Santa Barbara Island Closed Due to Storm Damage
Santa Barbara Island is currently closed to public access due to damage from the high surf associated with Hurricane Marie. More »
San Miguel Island Closure
In the interest of public safety, the U.S. Navy is closing San Miguel Island until further notice due to recent concerns of possible unexploded ordnance. More »
Channel Islands Live Hike
Rising abruptly out of the sea, these remote islands have never been connected to the mainland. Over time, plants, animals, and humans have all become established and adapted to life here, but isolation has always made the islands a challenge to get to. Now Channel Islands Live brings the islands to you through technology.
Located off the southern California coast, the Channel Islands are home to about 150 species of plants and animals that exist nowhere else in the world. The islands have also been home to the Chumash, who inhabited them for thousands of years, and to more recent residents including ranchers, the military, and the U.S. Coast Guard.
The Live Hike is an interactive broadcast program that takes visitors on a virtual hike at Anacapa Island to experience this natural and cultural history without even crossing the channel.
On the island, park rangers with video equipment broadcast live interactive programs highlighting the wildlife and human history of the park. Join along on the hike and ask questions of the rangers, researchers, and scientists as you get a close-up look at the region’s largest western gull rookery, the historic Anacapa Light Station, and ongoing restoration projects.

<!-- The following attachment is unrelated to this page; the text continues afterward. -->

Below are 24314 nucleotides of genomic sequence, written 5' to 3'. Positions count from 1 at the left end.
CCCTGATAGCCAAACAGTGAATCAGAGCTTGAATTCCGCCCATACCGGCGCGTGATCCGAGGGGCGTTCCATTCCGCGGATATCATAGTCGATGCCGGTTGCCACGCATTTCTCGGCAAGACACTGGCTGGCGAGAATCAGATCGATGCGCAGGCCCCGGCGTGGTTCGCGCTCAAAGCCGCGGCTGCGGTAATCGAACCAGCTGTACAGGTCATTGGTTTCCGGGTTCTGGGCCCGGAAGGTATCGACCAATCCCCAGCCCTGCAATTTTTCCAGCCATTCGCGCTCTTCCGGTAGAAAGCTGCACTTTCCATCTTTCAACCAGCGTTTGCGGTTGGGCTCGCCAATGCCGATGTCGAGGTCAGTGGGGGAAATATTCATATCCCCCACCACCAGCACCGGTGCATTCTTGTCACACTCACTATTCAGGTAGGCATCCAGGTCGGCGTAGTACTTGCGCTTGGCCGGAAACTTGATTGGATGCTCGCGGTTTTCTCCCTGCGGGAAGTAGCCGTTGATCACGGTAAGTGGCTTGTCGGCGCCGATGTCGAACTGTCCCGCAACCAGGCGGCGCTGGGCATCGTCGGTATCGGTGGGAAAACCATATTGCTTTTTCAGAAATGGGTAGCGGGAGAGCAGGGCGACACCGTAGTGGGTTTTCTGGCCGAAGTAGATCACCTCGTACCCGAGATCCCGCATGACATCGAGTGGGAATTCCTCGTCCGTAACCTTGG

Programs vary throughout the year to highlight seasonal occurrences along with research and restoration activities. They include general presentations along with special curriculum-based broadcasts that are directed towards school groups, but are open to all. Visitors can join us for these programs on Anacapa Island, at the Robert J. Lagomarsino Visitor Center in Ventura Harbor, in classrooms, and on the Internet.
Did You Know?
Channel Islands National Park has more endangered species that only exist within this park than any other unit of the National Park Service. This means that survival of these plants and animals depends entirely on our ability to protect and restore the habitat of the five park islands.